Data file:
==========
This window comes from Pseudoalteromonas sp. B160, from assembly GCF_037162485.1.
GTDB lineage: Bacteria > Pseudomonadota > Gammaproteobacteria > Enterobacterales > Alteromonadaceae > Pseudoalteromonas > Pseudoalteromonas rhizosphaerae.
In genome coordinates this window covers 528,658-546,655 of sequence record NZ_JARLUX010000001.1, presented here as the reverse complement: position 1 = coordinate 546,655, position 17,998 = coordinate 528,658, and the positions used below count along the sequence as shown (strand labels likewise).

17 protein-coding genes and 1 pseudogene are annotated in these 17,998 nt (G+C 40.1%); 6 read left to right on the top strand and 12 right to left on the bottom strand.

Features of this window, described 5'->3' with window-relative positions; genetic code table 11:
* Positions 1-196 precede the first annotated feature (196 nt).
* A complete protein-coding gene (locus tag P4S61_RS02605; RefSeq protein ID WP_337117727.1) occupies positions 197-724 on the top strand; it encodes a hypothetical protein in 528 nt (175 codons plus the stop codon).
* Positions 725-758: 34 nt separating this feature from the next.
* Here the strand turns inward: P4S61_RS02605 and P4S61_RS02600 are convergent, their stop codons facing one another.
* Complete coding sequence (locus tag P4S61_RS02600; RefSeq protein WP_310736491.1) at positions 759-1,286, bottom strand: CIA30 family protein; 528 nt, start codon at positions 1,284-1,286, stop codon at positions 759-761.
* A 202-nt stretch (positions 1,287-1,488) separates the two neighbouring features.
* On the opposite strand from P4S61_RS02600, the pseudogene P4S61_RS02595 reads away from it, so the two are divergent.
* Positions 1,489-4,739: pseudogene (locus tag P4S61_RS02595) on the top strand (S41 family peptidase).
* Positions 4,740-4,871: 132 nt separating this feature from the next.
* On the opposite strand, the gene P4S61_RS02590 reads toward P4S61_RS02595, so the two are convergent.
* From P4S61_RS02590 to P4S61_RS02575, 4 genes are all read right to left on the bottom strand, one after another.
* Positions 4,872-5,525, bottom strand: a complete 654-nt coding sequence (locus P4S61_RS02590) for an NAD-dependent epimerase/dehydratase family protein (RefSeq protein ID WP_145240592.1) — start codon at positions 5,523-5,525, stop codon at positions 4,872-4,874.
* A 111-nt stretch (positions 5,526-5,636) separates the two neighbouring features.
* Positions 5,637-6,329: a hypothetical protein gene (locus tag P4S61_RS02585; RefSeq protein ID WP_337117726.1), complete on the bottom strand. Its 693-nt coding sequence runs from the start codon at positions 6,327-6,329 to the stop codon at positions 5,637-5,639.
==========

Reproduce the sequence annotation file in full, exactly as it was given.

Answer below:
This window comes from Pseudoalteromonas sp. B160, from assembly GCF_037162485.1.
GTDB lineage: Bacteria > Pseudomonadota > Gammaproteobacteria > Enterobacterales > Alteromonadaceae > Pseudoalteromonas > Pseudoalteromonas rhizosphaerae.
In genome coordinates this window covers 528,658-546,655 of sequence record NZ_JARLUX010000001.1, presented here as the reverse complement: position 1 = coordinate 546,655, position 17,998 = coordinate 528,658, and the positions used below count along the sequence as shown (strand labels likewise).

17 protein-coding genes and 1 pseudogene are annotated in these 17,998 nt (G+C 40.1%); 6 read left to right on the top strand and 12 right to left on the bottom strand.

Features of this window, described 5'->3' with window-relative positions; genetic code table 11:
* Positions 1-196 precede the first annotated feature (196 nt).
* A complete protein-coding gene (locus tag P4S61_RS02605; RefSeq protein ID WP_337117727.1) occupies positions 197-724 on the top strand; it encodes a hypothetical protein in 528 nt (175 codons plus the stop codon).
* Positions 725-758: 34 nt separating this feature from the next.
* Here the strand turns inward: P4S61_RS02605 and P4S61_RS02600 are convergent, their stop codons facing one another.
* Complete coding sequence (locus tag P4S61_RS02600; RefSeq protein WP_310736491.1) at positions 759-1,286, bottom strand: CIA30 family protein; 528 nt, start codon at positions 1,284-1,286, stop codon at positions 759-761.
* A 202-nt stretch (positions 1,287-1,488) separates the two neighbouring features.
* On the opposite strand from P4S61_RS02600, the pseudogene P4S61_RS02595 reads away from it, so the two are divergent.
* Positions 1,489-4,739: pseudogene (locus tag P4S61_RS02595) on the top strand (S41 family peptidase).
* Positions 4,740-4,871: 132 nt separating this feature from the next.
* On the opposite strand, the gene P4S61_RS02590 reads toward P4S61_RS02595, so the two are convergent.
* From P4S61_RS02590 to P4S61_RS02575, 4 genes are all read right to left on the bottom strand, one after another.
* Positions 4,872-5,525, bottom strand: a complete 654-nt coding sequence (locus P4S61_RS02590) for an NAD-dependent epimerase/dehydratase family protein (RefSeq protein ID WP_145240592.1) — start codon at positions 5,523-5,525, stop codon at positions 4,872-4,874.
* A 111-nt stretch (positions 5,526-5,636) separates the two neighbouring features.
* Positions 5,637-6,329: a hypothetical protein gene (locus tag P4S61_RS02585; RefSeq protein ID WP_337117726.1), complete on the bottom strand. Its 693-nt coding sequence runs from the start codon at positions 6,327-6,329 to the stop codon at positions 5,637-5,639.